The quote, to me, seems to say that a re-connection with the way our food is produced, and an awareness of the implications of our actions and choices on what sustains us, is crucial for our survival as a species but only possible by making these things part of everyday culture again.

Popular culture particularly here in the UK, feels very much driven by technology, the media and capitalism-driven accumulation of ‘stuff’. As the rate of advances in technology, and new versions of products increase, there is, I think a decrease in continuity and shared experience between generations. Screen-based technology, and instant connectivity is also a threat to sleep, to slowness, and time to pause – being offline is a fear for many. We are made even more aware of this through our two children.

Recent experiences camping with a number of other families and children, were interesting, being out of mobile reception as we were – the experiences were heightened, shared and memorable, but also connected to similar things we had done as children. On Friday, many found the visit to the field, the immersion in the landscape and silences a welcome escape from the intense social media storm around the referendum result.

A large part of popular culture has nothing to do with stimulation of the senses (touch and smell, and through temperature in particular), or the seasonal or biological rhythms (day/night), seasons. The change in these often dictated cultural events – on a small scale, picking elderflowers and making cordial, picking blackberries and making jam are more special when they can only be done once a year. We need to reclaim a connection with nature as a ‘must-have’, not a poor relation to other more ephemeral stuff, and through this engage all of us with its stewardship.

2016-06-27 09:50:53

Shelley Castle

I think we know what the solution to this very palpable issue is. We need to put the ground and other animals and plants in the centre of our lives and not just on wallpaper or plates. And I think we perhaps even know how this might happen in terms of a creative joining of worlds through celebration, ritual, marking events and art, music, theatre taking on the role of mind-shifter for a new world where the wonders of our natural environment become felt strongly, play a central part in our story and are raised up in status. But perhaps because we are so many and ‘other’ is dwindling rapidly (I’ll be painting a series of portraits of the Bramble Cay Melomys very soon) we are now in a situation where those able to make work and take it out into the world should perhaps only focus on the needs of other (animal, plant, earth, sea etc) and find ways to reconnect them into our daily lives. We can’t speak for the natural world, but perhaps we can connect back to the place of balance, wonder and a symbiotic relationship with the natural world through urgent but gentle interventions. I can’t really think of anything else because it’s so easy to feel overwhelmed and powerless otherwise.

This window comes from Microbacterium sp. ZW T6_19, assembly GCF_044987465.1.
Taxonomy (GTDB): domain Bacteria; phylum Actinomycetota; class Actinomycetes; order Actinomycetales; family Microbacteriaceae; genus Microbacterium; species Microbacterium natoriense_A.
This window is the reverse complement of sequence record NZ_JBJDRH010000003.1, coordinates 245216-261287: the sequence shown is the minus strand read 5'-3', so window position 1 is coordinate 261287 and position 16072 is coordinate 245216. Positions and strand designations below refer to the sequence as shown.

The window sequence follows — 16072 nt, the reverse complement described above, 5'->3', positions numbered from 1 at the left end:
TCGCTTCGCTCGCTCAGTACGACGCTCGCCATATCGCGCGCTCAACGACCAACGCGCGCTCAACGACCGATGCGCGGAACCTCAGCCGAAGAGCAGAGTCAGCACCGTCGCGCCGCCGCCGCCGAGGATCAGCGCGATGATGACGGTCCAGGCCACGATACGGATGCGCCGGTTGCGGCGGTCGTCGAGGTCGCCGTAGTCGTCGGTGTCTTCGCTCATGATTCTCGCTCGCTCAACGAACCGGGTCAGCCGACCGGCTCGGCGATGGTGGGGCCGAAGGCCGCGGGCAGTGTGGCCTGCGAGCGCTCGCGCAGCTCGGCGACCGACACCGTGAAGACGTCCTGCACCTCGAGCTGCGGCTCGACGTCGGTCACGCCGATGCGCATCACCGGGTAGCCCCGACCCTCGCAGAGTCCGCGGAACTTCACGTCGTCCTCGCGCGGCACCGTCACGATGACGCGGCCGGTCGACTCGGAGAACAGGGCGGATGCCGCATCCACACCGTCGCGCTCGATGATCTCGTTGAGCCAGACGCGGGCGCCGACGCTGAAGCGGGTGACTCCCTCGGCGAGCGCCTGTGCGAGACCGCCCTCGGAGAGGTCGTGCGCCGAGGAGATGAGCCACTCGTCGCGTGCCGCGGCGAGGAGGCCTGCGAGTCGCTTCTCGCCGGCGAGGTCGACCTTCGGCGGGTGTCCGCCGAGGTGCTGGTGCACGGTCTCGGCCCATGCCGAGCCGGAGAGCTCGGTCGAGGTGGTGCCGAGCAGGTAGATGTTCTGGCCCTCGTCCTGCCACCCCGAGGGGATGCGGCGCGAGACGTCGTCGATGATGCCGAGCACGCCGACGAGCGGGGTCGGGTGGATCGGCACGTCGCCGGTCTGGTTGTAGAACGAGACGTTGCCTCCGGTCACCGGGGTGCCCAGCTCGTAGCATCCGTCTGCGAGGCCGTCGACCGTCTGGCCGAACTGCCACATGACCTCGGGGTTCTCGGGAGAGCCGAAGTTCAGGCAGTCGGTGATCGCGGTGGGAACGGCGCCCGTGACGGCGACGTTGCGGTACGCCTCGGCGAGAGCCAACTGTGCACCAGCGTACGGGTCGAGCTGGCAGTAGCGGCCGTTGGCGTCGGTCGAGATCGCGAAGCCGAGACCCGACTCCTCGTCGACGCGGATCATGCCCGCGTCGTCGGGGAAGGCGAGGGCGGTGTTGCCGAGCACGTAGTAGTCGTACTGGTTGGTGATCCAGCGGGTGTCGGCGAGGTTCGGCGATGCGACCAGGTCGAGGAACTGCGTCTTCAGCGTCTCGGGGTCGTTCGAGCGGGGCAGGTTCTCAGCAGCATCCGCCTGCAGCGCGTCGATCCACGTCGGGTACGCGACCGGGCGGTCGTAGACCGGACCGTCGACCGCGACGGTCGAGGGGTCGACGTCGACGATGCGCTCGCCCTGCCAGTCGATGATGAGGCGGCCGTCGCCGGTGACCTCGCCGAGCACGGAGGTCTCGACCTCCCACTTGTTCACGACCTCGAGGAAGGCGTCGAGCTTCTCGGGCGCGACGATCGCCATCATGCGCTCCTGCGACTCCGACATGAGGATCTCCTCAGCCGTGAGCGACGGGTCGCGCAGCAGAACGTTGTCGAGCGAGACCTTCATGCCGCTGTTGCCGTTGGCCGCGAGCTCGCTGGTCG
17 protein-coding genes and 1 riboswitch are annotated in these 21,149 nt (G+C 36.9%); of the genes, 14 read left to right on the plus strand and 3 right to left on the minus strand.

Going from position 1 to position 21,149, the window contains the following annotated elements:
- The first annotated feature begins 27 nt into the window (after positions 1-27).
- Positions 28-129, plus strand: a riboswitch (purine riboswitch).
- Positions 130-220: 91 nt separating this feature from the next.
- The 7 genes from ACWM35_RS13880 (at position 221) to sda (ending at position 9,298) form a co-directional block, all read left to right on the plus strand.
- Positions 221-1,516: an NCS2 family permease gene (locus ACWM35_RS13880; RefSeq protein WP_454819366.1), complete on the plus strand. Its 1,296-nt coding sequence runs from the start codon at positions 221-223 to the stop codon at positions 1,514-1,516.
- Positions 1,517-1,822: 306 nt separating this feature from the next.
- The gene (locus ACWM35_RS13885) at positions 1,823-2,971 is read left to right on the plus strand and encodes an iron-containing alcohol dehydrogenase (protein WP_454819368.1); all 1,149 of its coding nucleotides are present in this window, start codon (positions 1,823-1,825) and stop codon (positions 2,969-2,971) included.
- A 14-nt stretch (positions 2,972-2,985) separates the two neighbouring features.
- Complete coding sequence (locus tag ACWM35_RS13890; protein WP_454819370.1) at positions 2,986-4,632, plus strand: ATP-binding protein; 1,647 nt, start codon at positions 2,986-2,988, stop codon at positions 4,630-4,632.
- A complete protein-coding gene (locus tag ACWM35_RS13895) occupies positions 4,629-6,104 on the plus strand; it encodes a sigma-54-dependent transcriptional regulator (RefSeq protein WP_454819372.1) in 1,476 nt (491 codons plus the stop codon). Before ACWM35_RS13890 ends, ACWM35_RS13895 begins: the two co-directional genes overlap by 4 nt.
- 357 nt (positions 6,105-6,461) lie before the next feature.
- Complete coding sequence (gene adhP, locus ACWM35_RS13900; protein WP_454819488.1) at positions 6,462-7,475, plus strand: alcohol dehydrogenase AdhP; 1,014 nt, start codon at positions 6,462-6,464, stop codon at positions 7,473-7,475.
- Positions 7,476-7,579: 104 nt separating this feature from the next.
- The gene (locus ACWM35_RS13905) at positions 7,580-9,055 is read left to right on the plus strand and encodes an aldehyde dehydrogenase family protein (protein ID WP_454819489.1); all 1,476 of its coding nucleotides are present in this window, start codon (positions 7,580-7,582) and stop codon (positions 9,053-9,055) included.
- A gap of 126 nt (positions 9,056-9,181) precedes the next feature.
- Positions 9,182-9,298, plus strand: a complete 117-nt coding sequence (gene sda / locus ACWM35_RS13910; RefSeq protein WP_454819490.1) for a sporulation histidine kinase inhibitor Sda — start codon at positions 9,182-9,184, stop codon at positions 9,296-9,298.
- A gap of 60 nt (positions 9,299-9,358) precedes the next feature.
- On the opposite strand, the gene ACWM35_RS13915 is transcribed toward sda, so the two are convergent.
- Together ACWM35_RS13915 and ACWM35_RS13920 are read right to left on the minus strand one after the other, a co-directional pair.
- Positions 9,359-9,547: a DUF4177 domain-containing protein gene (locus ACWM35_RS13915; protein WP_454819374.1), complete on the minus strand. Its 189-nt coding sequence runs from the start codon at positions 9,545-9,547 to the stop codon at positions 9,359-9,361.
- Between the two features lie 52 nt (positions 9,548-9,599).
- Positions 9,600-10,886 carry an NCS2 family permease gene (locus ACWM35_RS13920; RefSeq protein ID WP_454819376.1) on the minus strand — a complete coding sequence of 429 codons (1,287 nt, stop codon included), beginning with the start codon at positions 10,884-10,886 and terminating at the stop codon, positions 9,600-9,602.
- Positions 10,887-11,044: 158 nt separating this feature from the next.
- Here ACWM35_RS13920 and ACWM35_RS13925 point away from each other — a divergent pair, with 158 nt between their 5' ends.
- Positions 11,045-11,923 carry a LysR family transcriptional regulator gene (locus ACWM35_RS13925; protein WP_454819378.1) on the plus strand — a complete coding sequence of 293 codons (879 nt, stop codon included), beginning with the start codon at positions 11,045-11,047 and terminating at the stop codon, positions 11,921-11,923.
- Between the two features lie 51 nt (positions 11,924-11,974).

2016-06-27 11:57:04

Ruth Allen-Williams

It seems to me that attitudes towards nature and the cultivation of the land have been changing gradually during the last 40 odd years that I have been concerned with farming. In 1973 I met my first husband who was then a mixed farmer growing arable crops and rearing beef cattle. During our 17 year marriage I became involved practically in the cultivation of around 300 acres of variable arable land including 2 fields of fenland not far from Peter’s own farm. I learnt to drive tractors and operate machinery and I have happy memories of working the fields on the farm where we lived. But I don’t remember much concern about the impact of fertilizers and pesticides in those days. Far more important were the yield levels and the quality of grain produced. Nowadays there is definitely more interest in the environment and how we are treating it. Programmes on TV such as the widely popular Countryfile on BBC 1 every week often have articles about nature conservation and the ways in which farmers of today are caring much more about the impact of their farming methods on the land they work. As do Radio 4’s farming programmes and even daily newspapers and magazines. So I am broadly optimistic about the future of the land farmed here in Britain and hopeful that similar concerns will have an impact on land use all over our beautiful planet.

2016-06-27 12:32:44

Carol Farrow

Yes, I think it’s time to reunite nature and culture!
Culture doesn’t just make me think about ‘the Arts’. It makes me think about the natural yeasts and enzymes in sour dough bread, Kombucha and ginger beer ‘cultures’. Such foods feed the bacteria in our guts. Like the soil they’re life giving.
A couple of minutes looking at an etymological dictionary and a couple of websites made me realise how much Culture has become disasociated from the land, from nature.
Our FOW project is part of a growing band of projects helping people to reconnect to the soil as a living, life giving but finite resource that needs to be cared for carefully.